Archive for December, 2010
Shannon checking out Chichén Itzá in Mexico.
I occasionally update new photos (and old ones that I scan) on my Flickr account. In doing so, I get to revisit a lot of photos I’ve taken while travelling. Each Friday, I plan on posting a photo that I think is interesting. Maybe you’ll think so, too.
Previous Man v. Food locations I’ve been to:
- Hot N Juicy Crawfish in Las Vegas, Nevada
- The NASCAR Cafe in Las Vegas, Nevada
- Shula’s Steak House in Miami, Florida
- Gladys Knight And Ron Winans’ Chicken And Waffles in Atlanta, Georgia
- The Jack-N-Grill in Denver, Colorado
- The Buckhorn Exhange in Denver, Colorado
- The Vortex in Atlanta, Georgia
So during my visits to Dinosaur World a couple of weeks ago, Shannon and I decided to grab dinner at another Man v. Food location since Sarasota was right down the road. I’ve lived in Florida for a solid couple of decades, but this was my first time to that part of the state. I have to say – now I see what all the fuss is about. Sarasota was gorgeous.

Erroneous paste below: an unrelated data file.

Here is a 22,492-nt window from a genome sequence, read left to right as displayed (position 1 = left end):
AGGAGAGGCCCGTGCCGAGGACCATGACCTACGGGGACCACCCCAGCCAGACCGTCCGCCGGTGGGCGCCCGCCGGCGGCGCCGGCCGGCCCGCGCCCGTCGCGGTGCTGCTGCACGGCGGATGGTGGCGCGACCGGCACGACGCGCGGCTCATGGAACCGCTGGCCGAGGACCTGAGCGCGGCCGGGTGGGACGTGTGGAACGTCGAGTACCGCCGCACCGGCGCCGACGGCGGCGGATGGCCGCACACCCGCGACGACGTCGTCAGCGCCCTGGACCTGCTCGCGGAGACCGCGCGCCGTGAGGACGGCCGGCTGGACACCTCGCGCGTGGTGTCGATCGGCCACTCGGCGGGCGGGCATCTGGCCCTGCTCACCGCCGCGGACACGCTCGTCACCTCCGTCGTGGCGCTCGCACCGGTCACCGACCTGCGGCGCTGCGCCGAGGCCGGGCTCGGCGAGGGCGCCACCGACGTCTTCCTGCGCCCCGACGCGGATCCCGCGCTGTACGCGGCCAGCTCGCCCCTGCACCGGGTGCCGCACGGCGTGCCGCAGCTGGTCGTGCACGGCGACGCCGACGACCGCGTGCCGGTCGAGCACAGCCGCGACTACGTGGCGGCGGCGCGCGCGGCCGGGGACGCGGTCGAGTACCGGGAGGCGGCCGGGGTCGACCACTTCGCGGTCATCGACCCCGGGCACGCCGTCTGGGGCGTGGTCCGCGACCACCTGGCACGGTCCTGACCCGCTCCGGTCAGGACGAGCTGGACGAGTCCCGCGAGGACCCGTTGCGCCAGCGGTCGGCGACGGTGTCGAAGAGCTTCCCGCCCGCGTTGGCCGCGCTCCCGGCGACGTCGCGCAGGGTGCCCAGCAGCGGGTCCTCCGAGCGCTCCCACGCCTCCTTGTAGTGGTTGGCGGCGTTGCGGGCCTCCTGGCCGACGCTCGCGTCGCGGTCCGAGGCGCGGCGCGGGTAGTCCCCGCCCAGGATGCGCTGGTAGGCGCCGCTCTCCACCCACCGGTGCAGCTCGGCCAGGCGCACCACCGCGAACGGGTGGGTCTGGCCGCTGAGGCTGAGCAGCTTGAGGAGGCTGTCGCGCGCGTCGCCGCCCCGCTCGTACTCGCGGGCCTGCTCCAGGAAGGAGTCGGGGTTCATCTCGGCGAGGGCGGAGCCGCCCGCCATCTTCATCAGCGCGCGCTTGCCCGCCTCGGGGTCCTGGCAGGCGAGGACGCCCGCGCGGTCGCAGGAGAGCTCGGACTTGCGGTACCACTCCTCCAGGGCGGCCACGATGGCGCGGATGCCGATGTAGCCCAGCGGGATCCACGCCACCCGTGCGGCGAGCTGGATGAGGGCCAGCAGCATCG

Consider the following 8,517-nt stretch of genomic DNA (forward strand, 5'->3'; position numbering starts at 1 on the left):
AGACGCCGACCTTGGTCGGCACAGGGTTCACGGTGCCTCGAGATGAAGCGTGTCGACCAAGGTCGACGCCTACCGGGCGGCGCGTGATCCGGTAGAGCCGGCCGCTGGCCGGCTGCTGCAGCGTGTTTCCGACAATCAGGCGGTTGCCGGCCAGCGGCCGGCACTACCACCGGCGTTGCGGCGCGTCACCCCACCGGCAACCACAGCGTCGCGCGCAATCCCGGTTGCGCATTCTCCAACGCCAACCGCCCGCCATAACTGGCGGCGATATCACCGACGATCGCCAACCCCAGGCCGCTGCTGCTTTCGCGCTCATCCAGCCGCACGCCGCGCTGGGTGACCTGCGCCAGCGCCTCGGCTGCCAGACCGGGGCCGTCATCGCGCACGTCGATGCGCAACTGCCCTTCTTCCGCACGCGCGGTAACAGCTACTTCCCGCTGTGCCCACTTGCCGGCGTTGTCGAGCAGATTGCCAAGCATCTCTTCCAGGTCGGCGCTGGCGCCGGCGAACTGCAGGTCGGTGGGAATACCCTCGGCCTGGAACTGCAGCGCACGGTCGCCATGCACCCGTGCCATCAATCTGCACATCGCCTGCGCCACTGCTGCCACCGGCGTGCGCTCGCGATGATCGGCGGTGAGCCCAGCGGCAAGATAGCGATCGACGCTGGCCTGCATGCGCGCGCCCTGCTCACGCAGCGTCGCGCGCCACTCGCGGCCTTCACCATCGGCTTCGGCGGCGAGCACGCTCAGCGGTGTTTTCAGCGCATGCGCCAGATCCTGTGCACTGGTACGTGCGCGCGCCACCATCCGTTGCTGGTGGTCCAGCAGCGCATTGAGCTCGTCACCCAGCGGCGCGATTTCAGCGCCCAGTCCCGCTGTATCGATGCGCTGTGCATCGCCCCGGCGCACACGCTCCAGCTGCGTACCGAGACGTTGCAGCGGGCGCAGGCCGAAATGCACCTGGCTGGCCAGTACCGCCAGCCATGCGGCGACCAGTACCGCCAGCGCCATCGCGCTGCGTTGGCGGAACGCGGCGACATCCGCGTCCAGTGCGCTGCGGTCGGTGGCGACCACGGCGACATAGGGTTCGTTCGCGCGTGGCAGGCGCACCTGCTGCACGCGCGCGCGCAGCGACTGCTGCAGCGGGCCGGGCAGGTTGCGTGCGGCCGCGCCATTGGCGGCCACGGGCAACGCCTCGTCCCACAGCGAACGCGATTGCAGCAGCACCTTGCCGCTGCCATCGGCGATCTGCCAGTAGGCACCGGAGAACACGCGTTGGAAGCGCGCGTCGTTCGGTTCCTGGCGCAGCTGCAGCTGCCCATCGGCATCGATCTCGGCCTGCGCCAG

The location for the evening’s fun with food: The Old Salty Dog.
On the episode of Man v. Food, Adam Richman ate something that (by description) invokes both hunger and chest pains by thinking about it: a fried hot dog.
Thanks to the fame of appearing on Man v. Food, the restaurant now includes the fried hot dog as it appeared on the episode:
I ordered the dog – minus the grilled mushrooms. (Read: NOT a fan of mushrooms.) Deep fried + hot dog + cheese + bacon + onions + sauerkraut =
Does that look good to you? If not, then you wouldn’t like it. If it looks like something you’d like to try and eat… THEN KNOW IT WAS AWESOME. The fried coating on the hot dog gave it a really substantial change to the normal hot dog consistency and taste. Slightly crunchy outside around juicy meaty goodness. Slap on all the fat fatty cheese and bacon and junk food heaven.